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# Here’s why Poligrafica S. Faustino S.p.A.’s (BIT:PSF) Returns On Capital Matters So Much

Today we'll evaluate Poligrafica S. Faustino S.p.A. (BIT:PSF) to determine whether it could have potential as an investment idea. Specifically, we're going to calculate its Return On Capital Employed (ROCE), in the hopes of getting some insight into the business.

Firstly, we'll go over how we calculate ROCE. Then we'll compare its ROCE to similar companies. Finally, we'll look at how its current liabilities affect its ROCE.

### Understanding Return On Capital Employed (ROCE)

ROCE is a metric for evaluating how much pre-tax income (in percentage terms) a company earns on the capital invested in its business. In general, businesses with a higher ROCE are usually better quality. Overall, it is a valuable metric that has its flaws. Renowned investment researcher Michael Mauboussin has suggested that a high ROCE can indicate that 'one dollar invested in the company generates value of more than one dollar'.

### So, How Do We Calculate ROCE?

The formula for calculating the return on capital employed is:

Return on Capital Employed = Earnings Before Interest and Tax (EBIT) ÷ (Total Assets - Current Liabilities)

Or for Poligrafica S. Faustino:

0.031 = €552k ÷ (€43m - €25m) (Based on the trailing twelve months to March 2019.)

So, Poligrafica S. Faustino has an ROCE of 3.1%.

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### Is Poligrafica S. Faustino's ROCE Good?

One way to assess ROCE is to compare similar companies. We can see Poligrafica S. Faustino's ROCE is meaningfully below the Commercial Services industry average of 5.0%. This performance is not ideal, as it suggests the company may not be deploying its capital as effectively as some competitors. Regardless of how Poligrafica S. Faustino stacks up against its industry, its ROCE in absolute terms is quite low (especially compared to a bank account). There are potentially more appealing investments elsewhere.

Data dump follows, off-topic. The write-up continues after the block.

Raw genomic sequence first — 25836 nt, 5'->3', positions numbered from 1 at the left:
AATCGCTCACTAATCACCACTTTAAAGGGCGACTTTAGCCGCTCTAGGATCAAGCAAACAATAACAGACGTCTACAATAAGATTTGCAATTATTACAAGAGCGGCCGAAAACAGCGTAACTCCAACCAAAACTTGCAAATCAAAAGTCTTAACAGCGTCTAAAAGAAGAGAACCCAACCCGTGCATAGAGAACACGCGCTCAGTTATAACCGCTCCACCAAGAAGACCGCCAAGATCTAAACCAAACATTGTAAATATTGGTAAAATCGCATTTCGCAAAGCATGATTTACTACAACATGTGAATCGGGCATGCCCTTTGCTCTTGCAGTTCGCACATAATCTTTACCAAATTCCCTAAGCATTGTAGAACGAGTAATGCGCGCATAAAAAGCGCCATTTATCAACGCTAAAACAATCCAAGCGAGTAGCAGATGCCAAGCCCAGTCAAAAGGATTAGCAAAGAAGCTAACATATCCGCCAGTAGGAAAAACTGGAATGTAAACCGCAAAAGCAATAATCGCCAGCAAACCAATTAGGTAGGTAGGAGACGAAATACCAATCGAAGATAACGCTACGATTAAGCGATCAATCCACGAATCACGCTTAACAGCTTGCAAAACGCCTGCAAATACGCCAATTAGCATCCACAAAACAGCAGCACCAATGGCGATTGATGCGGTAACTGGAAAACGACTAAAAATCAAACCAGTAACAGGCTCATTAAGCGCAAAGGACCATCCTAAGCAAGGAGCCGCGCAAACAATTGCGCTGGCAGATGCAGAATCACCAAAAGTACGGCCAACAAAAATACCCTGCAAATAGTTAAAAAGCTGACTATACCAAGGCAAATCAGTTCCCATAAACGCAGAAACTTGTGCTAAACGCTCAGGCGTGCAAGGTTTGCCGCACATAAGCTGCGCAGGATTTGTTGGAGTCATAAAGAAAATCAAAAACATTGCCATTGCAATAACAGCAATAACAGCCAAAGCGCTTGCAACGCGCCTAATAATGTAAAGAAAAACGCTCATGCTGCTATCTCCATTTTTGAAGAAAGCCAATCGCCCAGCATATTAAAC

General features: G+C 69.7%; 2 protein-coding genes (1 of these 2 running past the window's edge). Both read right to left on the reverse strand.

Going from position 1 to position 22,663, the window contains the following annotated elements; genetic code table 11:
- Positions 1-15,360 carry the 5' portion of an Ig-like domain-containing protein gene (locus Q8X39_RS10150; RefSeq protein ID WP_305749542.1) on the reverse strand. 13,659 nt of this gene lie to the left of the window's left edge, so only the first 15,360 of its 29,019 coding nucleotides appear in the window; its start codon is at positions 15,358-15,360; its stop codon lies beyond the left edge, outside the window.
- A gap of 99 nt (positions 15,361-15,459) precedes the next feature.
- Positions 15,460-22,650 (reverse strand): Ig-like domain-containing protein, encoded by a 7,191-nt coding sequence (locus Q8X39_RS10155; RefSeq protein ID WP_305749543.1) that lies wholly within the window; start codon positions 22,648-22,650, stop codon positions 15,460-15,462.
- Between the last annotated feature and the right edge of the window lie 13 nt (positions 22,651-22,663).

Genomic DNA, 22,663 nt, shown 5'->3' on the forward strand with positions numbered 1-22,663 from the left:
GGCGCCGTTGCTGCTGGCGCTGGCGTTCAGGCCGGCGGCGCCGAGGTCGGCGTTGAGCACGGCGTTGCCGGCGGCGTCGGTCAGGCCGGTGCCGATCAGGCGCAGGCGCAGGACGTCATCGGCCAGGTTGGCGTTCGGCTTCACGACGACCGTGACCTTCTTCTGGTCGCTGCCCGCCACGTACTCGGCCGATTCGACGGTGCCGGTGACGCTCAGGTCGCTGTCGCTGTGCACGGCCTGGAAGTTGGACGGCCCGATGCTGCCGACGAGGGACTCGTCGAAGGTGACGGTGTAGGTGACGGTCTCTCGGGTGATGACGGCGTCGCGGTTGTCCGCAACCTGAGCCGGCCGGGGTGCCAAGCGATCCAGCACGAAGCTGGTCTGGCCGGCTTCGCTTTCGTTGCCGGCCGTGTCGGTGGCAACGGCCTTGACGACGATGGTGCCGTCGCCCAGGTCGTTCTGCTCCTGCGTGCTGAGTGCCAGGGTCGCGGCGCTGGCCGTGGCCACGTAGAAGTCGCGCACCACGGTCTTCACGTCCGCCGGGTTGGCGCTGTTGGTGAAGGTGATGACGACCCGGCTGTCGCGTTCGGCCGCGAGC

Poligrafica S. Faustino's current ROCE of 3.1% is lower than its ROCE in the past, which was 6.7%, 3 years ago. This makes us wonder if the business is facing new challenges.

Remember that this metric is backwards looking - it shows what has happened in the past, and does not accurately predict the future. ROCE can be misleading for companies in cyclical industries, with returns looking impressive during the boom times, but very weak during the busts. This is because ROCE only looks at one year, instead of considering returns across a whole cycle. You can check if Poligrafica S. Faustino has cyclical profits by looking at this free graph of past earnings, revenue and cash flow.

### How Poligrafica S. Faustino's Current Liabilities Impact Its ROCE

Current liabilities are short term bills and invoices that need to be paid in 12 months or less. Due to the way the ROCE equation works, having large bills due in the near term can make it look as though a company has less capital employed, and thus a higher ROCE than usual. To counteract this, we check if a company has high current liabilities, relative to its total assets.

Poligrafica S. Faustino has total assets of €43m and current liabilities of €25m. Therefore its current liabilities are equivalent to approximately 58% of its total assets. Poligrafica S. Faustino has a fairly high level of current liabilities, boosting its ROCE.

### Our Take On Poligrafica S. Faustino's ROCE

Poligrafica S. Faustino's ROCE is also pretty low (in absolute terms), making the stock look unattractive on this analysis. Of course, you might also be able to find a better stock than Poligrafica S. Faustino. So you may wish to see this free collection of other companies that have grown earnings strongly.

If you are like me, then you will not want to miss this free list of growing companies that insiders are buying.

We aim to bring you long-term focused research analysis driven by fundamental data. Note that our analysis may not factor in the latest price-sensitive company announcements or qualitative material.

If you spot an error that warrants correction, please contact the editor at editorial-team@simplywallst.com. This article by Simply Wall St is general in nature. It does not constitute a recommendation to buy or sell any stock, and does not take account of your objectives, or your financial situation. Simply Wall St has no position in the stocks mentioned. Thank you for reading.